For years we have been looking for alternatives to anticoagulants to prevent venous thrombembolism in patients undergoing total joint replacements. As many as 50% of patients undergoing total hip arthroplasty may develop deep venous thrombosis (DVT) if no prophylaxis is given. While we often use mechanical prophylaxis (pneumatic compression devices) to supplement anticoagulants, the standard of care still recommends use of anticoagulant prophylaxis in those patients with no contraindications. Yet risk of bleeding complications remains a major fear in such cases.
A new paper (Colwell 2010) reports on a randomized prospective trial of a new mobile compression device in approximately 400 patients undergoing total hip arthroplasty. Patients were randomized to either low-molecular weight heparin (beginning the day after surgery) or the mobile compression device (beginning intraoperatively). Aspirin 81 mg. daily was allowed in the latter group. Major bleeding events occurred in none of the patients in the mobile compression device group and in 6% of the low-molecular weight heparin group. No statistically significant differences were seen for DVT or pulmonary embolism between the two groups.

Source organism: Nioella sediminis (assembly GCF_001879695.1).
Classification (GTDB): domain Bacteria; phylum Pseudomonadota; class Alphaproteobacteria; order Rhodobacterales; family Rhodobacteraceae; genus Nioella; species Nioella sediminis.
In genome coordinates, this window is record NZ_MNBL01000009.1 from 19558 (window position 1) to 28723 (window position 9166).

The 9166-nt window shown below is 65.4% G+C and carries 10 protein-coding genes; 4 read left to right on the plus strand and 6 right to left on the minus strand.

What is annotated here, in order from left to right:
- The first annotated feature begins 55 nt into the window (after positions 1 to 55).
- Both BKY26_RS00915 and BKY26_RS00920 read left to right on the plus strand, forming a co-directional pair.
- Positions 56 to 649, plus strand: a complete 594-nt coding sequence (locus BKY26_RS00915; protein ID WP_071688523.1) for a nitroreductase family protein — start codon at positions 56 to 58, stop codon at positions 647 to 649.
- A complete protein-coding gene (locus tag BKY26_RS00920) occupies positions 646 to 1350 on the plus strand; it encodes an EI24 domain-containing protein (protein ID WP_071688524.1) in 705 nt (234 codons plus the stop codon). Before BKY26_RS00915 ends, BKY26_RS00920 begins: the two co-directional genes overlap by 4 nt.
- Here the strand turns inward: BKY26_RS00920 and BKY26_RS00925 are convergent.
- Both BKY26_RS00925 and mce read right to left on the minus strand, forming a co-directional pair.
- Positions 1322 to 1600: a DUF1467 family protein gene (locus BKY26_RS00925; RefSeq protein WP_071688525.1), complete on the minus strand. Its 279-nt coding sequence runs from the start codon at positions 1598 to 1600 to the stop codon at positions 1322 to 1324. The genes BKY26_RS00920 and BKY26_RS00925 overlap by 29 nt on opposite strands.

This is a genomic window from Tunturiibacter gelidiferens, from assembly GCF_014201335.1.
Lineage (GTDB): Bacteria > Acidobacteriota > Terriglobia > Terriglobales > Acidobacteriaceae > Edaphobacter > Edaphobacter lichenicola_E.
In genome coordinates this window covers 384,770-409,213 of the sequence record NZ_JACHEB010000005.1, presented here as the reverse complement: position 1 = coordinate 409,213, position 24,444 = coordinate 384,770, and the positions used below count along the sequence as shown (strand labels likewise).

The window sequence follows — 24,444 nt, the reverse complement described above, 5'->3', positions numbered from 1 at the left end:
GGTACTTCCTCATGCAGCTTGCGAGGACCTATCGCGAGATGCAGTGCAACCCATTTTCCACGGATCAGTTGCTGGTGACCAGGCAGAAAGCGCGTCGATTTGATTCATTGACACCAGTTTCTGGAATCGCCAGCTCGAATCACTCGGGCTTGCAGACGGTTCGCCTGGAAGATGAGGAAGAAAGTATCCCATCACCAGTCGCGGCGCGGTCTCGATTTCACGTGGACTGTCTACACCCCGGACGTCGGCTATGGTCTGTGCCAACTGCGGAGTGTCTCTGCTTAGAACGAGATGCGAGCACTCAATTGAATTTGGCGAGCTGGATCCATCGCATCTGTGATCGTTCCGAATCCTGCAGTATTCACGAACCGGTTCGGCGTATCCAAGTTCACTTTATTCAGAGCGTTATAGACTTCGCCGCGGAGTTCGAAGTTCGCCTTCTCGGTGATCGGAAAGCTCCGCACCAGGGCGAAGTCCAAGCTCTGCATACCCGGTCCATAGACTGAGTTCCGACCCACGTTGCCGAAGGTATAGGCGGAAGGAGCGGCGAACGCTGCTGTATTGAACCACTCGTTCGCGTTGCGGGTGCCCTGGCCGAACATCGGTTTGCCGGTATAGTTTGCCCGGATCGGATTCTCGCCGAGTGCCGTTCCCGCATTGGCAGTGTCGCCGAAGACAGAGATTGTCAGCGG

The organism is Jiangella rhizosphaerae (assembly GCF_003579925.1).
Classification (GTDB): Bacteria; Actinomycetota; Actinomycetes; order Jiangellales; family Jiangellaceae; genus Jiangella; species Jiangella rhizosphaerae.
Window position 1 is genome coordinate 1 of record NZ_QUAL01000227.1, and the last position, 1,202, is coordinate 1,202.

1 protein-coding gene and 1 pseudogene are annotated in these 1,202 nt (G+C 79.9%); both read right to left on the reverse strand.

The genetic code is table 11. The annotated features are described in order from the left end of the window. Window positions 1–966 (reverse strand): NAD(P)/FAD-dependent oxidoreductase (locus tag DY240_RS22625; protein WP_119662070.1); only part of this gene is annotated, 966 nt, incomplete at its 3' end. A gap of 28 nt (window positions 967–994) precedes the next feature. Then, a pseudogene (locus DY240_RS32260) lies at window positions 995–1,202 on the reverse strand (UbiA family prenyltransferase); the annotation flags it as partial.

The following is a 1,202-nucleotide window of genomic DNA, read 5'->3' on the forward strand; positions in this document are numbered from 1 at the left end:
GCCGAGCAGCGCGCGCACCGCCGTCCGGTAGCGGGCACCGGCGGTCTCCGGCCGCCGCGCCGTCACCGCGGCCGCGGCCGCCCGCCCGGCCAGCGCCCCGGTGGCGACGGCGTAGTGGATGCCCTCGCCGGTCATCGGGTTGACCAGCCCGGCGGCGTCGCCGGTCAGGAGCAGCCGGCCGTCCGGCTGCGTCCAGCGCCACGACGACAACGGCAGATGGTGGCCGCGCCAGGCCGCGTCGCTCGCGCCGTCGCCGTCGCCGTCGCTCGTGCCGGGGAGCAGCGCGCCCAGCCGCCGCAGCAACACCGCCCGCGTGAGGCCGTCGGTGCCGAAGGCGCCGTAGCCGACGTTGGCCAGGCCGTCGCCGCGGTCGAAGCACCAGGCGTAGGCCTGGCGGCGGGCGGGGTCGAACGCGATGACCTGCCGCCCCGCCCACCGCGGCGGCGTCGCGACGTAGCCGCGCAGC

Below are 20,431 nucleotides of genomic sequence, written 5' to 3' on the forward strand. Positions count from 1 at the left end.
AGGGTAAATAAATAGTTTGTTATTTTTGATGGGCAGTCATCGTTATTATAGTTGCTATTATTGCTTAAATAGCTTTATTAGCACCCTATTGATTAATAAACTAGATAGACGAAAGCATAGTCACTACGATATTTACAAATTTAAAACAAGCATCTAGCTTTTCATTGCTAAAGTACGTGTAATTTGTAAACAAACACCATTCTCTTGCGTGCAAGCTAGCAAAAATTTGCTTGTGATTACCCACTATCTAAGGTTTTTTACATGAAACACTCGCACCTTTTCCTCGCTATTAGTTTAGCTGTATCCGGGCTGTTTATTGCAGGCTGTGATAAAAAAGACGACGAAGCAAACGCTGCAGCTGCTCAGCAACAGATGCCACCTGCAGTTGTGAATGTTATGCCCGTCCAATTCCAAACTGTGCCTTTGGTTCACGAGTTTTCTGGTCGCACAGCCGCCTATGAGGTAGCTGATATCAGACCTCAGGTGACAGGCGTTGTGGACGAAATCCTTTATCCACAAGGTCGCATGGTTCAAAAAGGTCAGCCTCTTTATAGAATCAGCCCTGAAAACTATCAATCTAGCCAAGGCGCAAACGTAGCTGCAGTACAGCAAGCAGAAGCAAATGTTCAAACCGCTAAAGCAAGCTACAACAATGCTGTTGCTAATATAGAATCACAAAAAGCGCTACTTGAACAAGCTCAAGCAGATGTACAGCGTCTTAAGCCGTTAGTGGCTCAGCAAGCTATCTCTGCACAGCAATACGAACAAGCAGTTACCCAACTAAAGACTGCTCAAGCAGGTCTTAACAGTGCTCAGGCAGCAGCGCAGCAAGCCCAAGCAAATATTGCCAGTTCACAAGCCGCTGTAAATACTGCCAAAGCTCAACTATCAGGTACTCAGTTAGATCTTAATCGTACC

Note, however, that this study was industry-funded and was not blinded to patients, physicians or investigators. More importantly, this study was not powered to compare the efficacy of this mobile compression device vs. anticoagulant prophylaxis. The authors estmate that a study comparing efficacy of this device vs. anticoagulant prophylaxis would require about 1500 patients per group.
So consider this a pilot study and look for a larger study to be done before you rush out and try to order these new devices. Having a means of reliably preventing DVT without the risk of bleeding complications is clearly in the best interests of patient care. But we need to be sure that the net benefit outweighs that we currently see with pharmacological prophylaxis.
Colwell CW, Froimson MI, Mont MA, et al. Thrombosis Prevention After Total Hip Arthroplasty. A Prospective, Randomized Trial Comparing a Mobile Compression Device with Low-Molecular Weight Heparin. J Bone Joint Surg Am 2010; 92: 527-535